I’ve been commissioned by my mother-in-law to put together a book of old family photos. She was impressed with my work on the last one I did for my wife.
Can you blame her? This thing looks AMAZING!
But enough patting myself on the back, let’s see what we have here…..
Once I agreed to make the book, I was handed an envelope with no less than 166 old pictures of various size and condition. These pictures have definitely seen their share of handing. A lot of them aren’t in any condition to be showcased in a book of “favorites”. They will all, for the most part, need some sort of photo retouching.
I got to work on scanning every one in. It took a few days to scan them all, but I did it.
I scanned them at a very high resolution so I can really get in there and clean up the details. This is a 60+ year old 4x6 picture zoomed in on my 27” monitor. It is truly “larger than life”. It’s huge! It has to be if you want to clean up the details. Don’t scan you images at 1024x678 and expect great results.
I won’t bore you to death with every picture, but just show you some before and after shots to illustrate what kind of results you can achieve with a little time and patience. Pixelmator is my photo-editing app of choice. It has an amazing feature-set, is easy to use, and the price is unbeatable. A lot of people prefer Photoshop, but it’s too over-priced for me. It also tends to be a little bloated. That, and Adobe treats Mac users like second-rate citizens. But enough about that...
Most of the images I cranked through since they just needed a color correction and some simple touch-ups. The more damaged ones required a little more artistic license and took anywhere from a few hours to a few days to complete.
Again, I had to shrink the examples down considerably for the post, a lot of the finer details will be lost, but hopefully you’ll get the idea.
This one had a lot of staining in the top left-hand side. I had to strip it out completely and redraw it. You can’t tell since I shrunk the image down for the post, but it’s slightly textured to match the rest of the wall. There were also several creases throughout that someone had touched up with a black marker. I had to fix those too.
This was a tiny wallet-sized photo from 1946. Old portraits back in the day were printed on an almost cardboard-like material. Since the front was coming away from the back, someone had attempted to laminate it with some tape. All the adhesive had started to leech out from the sides and the whole things was a big mess. I had to redraw a lot of it by hand.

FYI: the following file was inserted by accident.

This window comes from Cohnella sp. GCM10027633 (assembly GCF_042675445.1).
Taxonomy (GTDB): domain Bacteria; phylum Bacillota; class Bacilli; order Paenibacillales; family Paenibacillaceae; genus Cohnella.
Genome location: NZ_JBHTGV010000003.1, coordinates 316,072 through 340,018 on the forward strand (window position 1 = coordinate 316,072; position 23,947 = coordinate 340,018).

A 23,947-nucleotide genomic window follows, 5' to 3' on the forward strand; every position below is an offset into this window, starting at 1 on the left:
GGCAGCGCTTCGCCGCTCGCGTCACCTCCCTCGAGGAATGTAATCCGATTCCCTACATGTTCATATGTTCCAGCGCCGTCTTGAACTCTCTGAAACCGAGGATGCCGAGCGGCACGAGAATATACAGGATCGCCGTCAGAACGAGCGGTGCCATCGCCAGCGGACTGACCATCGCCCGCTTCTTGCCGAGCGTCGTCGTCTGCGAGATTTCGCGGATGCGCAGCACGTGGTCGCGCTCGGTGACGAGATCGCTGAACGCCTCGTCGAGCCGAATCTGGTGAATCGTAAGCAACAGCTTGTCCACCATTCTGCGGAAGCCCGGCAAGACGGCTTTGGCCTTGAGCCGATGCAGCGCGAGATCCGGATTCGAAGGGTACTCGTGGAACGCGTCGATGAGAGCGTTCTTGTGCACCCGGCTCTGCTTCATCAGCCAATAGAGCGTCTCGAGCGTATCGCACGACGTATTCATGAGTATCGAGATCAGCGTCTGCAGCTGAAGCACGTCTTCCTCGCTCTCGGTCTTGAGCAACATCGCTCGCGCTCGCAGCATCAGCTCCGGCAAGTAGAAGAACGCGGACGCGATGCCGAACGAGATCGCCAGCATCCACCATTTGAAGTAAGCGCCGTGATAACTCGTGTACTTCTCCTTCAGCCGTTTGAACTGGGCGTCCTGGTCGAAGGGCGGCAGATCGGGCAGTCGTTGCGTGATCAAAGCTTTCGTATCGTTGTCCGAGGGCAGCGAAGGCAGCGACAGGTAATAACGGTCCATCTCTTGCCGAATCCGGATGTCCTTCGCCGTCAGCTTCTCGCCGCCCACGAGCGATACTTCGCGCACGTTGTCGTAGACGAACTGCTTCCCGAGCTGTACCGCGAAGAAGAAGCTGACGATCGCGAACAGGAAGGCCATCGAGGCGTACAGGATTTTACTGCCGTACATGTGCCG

This is another one that was falling apart at the seams. A portion on the right had actually torn away and had re-adhered itself a half inch below. I had to completely redraw the wall. Since the wall looked like a hand-painted mural anyway, I think my handiwork will go unnoticed.
More torn edges, staining, and scratches. You can’t pick out the details since I shrunk it down, but it’s full of little blemishes.
This was originally an 8x10, so the native file is super-huge. Again, I had to shrink it down for the post so you won’t be able pick out all the little blips, spots, and scratches I cleaned up. Hopefully you can make out the tear that I cleaned up that ran the length of the picture.
This has been a long-running project that has spanned several months. I’ve been working on it in my spare time. Mostly in between other projects when I’ve hit a snag or I’m waiting for a PCB to come in. I’ve completed restoring all 166 images. Now it’s just a matter of making the book. I think I’ll also have a set of prints made by Snapfish
while I’m at it. I’m sure my wife would love to have some old pictures of her Mom printed.
Seeing how great these have come out has inspired me to restore the photos of my own family. I’ve contacted my parents and persuaded them to send me our entire family photo library so that I can scan them all in and create digital copies for archival. I’d hate to see our family photos degrade with time. In addition, everyone in the family will be able to finally have their own set. Since my parents moved away over a decade ago, I haven’t been able to see any of those old photo albums from my childhood. So I’ll be a nice treat to relive all those memories.See this project from start to finish:
Photo Restoration Project, Part I Photo Restoration Project, Part II